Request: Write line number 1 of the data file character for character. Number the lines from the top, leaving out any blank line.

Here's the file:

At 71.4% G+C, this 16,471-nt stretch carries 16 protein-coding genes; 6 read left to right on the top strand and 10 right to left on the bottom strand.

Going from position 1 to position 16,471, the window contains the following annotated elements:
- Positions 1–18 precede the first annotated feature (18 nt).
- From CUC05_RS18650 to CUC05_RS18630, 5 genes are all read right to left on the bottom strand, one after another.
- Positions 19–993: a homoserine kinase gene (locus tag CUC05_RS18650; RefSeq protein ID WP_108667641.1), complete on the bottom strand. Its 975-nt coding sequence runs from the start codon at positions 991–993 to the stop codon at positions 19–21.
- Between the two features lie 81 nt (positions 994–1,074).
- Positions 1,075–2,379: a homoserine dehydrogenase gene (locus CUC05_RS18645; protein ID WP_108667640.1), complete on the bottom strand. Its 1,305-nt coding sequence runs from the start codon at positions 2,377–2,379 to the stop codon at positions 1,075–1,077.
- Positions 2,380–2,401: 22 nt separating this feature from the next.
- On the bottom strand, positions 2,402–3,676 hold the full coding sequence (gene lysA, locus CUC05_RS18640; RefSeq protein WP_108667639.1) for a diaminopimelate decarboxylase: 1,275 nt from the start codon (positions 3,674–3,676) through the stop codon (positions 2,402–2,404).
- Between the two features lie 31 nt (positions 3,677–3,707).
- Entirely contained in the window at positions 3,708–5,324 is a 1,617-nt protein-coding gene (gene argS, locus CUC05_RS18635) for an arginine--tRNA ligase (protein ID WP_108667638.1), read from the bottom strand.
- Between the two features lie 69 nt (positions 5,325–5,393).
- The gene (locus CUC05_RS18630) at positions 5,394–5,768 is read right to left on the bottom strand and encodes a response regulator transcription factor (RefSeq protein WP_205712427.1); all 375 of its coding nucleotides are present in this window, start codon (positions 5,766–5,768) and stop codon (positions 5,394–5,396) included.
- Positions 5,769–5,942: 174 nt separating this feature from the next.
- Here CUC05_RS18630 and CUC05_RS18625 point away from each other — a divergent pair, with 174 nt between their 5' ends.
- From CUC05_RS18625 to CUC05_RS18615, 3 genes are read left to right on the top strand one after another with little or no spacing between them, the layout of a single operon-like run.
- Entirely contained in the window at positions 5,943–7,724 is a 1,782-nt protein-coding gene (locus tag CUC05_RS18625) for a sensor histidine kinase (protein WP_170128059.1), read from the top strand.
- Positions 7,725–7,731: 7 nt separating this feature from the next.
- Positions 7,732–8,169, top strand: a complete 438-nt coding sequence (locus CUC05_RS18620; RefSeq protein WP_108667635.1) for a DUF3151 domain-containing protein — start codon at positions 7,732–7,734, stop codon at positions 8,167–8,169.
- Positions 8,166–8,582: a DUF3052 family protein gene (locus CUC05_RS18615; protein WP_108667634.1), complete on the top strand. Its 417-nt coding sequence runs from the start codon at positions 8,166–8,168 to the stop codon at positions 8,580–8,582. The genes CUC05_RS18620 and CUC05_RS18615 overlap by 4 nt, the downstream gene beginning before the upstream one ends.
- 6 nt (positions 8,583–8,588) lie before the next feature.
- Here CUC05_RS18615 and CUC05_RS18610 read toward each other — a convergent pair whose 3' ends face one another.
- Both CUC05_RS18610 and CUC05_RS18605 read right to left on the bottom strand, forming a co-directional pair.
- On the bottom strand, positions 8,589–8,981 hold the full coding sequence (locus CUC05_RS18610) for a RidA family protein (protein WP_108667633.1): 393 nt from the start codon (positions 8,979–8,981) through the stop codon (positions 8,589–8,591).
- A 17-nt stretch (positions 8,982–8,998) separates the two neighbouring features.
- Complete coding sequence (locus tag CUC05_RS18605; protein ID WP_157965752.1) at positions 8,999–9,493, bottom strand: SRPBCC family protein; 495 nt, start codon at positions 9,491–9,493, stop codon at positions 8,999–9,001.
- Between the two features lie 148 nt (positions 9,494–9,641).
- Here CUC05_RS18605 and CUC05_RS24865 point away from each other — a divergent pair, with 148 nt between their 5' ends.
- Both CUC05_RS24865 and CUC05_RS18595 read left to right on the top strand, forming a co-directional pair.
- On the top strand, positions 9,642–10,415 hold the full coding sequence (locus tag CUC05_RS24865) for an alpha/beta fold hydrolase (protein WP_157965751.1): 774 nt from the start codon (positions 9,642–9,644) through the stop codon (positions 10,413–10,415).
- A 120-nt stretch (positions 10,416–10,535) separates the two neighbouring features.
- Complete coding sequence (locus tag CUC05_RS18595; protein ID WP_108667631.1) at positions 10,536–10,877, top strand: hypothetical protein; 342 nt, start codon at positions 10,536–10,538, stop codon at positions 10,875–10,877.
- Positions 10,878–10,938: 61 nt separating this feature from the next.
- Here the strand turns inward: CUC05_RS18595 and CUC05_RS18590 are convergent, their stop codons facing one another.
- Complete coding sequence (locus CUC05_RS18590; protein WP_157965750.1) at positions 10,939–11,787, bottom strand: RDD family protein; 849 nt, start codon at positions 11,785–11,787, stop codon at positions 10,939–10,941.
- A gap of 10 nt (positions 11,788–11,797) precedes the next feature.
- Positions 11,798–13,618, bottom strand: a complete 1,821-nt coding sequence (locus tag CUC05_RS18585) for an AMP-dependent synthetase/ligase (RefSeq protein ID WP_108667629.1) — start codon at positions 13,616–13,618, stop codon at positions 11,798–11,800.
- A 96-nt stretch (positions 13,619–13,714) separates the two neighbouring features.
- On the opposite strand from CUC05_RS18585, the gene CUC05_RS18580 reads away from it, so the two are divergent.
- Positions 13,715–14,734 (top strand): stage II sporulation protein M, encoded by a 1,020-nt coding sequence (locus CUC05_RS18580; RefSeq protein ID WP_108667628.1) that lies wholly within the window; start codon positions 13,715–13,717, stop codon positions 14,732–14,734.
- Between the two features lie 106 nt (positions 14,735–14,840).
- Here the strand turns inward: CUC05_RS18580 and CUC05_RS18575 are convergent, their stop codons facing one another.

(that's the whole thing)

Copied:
At 71.4% G+C, this 16,471-nt stretch carries 16 protein-coding genes; 6 read left to right on the top strand and 10 right to left on the bottom strand.